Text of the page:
Of course, sometimes the person is actively suicidal and we need to be prepared for that possibility. One of the first things you’re taught in any suicide awareness or prevention training is that asking someone directly if they’re thinking of suicide won’t put the idea into their head or push them to do something they otherwise wouldn’t have done. If they say yes, ask if they’re planning to take action. If so, treat it seriously and be prepared to involve appropriate professional services if necessary. I’ve asked these questions on various occasions. Most times, the person wasn’t in immediate danger, and we’ve talked about what was going on for them and what steps they might take to stay safe. I’ve also called an ambulance for a friend who told me they’d taken an overdose and needed immediate medical assistance.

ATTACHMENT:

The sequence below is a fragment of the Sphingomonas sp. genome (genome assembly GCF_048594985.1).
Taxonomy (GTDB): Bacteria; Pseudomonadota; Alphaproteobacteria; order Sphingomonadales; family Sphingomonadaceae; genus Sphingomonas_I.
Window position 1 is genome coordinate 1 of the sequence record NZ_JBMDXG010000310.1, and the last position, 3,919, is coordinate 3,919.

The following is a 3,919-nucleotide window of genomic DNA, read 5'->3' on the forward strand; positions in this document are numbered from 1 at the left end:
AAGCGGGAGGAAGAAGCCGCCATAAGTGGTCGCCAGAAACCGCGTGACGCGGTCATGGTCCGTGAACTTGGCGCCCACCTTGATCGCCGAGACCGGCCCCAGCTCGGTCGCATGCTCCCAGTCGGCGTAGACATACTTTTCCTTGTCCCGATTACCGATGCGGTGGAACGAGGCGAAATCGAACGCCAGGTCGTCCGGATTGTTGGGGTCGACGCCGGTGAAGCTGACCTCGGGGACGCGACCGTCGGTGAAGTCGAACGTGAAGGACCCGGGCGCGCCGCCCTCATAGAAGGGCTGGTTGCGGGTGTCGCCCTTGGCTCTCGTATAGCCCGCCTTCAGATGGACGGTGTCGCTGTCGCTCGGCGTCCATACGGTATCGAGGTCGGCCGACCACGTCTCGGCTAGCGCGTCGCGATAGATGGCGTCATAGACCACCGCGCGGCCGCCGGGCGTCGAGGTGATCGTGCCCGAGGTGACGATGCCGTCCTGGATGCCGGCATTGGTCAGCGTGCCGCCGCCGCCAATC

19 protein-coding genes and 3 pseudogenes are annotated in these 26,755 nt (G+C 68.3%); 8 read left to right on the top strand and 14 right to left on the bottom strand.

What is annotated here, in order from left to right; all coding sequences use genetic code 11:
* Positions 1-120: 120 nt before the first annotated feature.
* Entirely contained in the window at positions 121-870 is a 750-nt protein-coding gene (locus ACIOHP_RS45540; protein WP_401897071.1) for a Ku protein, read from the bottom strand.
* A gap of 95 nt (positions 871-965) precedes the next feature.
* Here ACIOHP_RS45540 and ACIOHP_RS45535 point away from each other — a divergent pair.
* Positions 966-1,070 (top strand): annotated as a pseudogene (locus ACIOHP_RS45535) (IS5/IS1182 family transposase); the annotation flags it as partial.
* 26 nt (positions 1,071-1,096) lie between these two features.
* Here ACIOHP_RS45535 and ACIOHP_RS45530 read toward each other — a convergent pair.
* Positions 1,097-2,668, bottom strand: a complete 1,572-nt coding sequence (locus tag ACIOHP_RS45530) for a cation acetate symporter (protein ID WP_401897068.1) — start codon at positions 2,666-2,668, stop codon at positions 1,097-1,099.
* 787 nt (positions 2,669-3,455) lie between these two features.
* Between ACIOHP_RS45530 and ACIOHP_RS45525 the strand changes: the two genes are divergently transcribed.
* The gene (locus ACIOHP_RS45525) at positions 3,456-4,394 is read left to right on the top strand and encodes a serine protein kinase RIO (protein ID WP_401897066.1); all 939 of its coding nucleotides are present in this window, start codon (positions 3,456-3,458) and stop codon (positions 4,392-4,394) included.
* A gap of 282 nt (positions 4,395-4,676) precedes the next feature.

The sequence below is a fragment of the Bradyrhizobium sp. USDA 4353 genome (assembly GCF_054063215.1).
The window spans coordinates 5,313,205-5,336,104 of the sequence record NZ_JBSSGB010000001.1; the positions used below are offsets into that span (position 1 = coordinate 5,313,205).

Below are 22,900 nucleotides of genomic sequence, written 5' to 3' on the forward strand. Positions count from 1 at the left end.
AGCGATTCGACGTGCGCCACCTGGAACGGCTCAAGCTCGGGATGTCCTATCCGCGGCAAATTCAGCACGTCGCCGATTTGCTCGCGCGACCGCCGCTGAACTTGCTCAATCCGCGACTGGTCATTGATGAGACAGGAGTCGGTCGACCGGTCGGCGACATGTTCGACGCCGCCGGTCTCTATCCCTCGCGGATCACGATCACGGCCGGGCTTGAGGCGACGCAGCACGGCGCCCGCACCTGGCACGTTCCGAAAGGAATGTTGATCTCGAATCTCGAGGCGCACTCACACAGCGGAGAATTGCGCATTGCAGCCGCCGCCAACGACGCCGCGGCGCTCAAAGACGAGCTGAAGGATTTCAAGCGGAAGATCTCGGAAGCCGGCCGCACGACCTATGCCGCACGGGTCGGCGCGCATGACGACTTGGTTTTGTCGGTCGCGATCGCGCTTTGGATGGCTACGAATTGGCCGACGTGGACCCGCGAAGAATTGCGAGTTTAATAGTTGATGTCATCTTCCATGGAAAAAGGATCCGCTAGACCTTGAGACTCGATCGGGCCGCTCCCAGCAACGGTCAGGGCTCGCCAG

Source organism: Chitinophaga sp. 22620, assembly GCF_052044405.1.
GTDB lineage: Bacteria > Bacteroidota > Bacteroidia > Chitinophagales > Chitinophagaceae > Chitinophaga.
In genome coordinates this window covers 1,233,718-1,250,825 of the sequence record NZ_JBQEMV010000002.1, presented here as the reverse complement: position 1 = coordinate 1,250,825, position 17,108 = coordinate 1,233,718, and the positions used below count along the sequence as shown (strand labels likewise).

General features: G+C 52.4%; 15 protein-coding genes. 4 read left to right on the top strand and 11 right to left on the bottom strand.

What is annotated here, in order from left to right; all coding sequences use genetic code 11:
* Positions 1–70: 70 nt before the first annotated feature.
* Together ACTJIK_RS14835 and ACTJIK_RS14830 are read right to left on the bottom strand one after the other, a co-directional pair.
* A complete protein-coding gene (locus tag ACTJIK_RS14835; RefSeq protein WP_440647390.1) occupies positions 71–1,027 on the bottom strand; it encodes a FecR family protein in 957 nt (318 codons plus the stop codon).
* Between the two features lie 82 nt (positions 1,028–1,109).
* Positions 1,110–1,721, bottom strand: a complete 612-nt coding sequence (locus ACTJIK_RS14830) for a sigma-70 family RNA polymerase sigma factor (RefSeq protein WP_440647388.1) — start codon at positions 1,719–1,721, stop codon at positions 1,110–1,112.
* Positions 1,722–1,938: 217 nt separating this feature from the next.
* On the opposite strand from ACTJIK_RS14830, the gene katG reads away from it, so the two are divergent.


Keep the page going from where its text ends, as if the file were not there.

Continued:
Being friends with someone who talks about wanting to die can be stressful, so remember to pay as close attention to your well-being as to theirs. Check out our article How to Take Care of Yourself When Your Friend is Suicidal for suggestions and tips.

Promoting Understanding and Empathy

As well as having private conversations, we can promote wider understanding and empathy in other ways. A good place to start is to be aware of the words we use when discussing suicide. The most obvious is to stop saying “committed suicide” and to challenge the term wherever we encounter it. A social media post by NAMI Bucks County PA puts the case powerfully.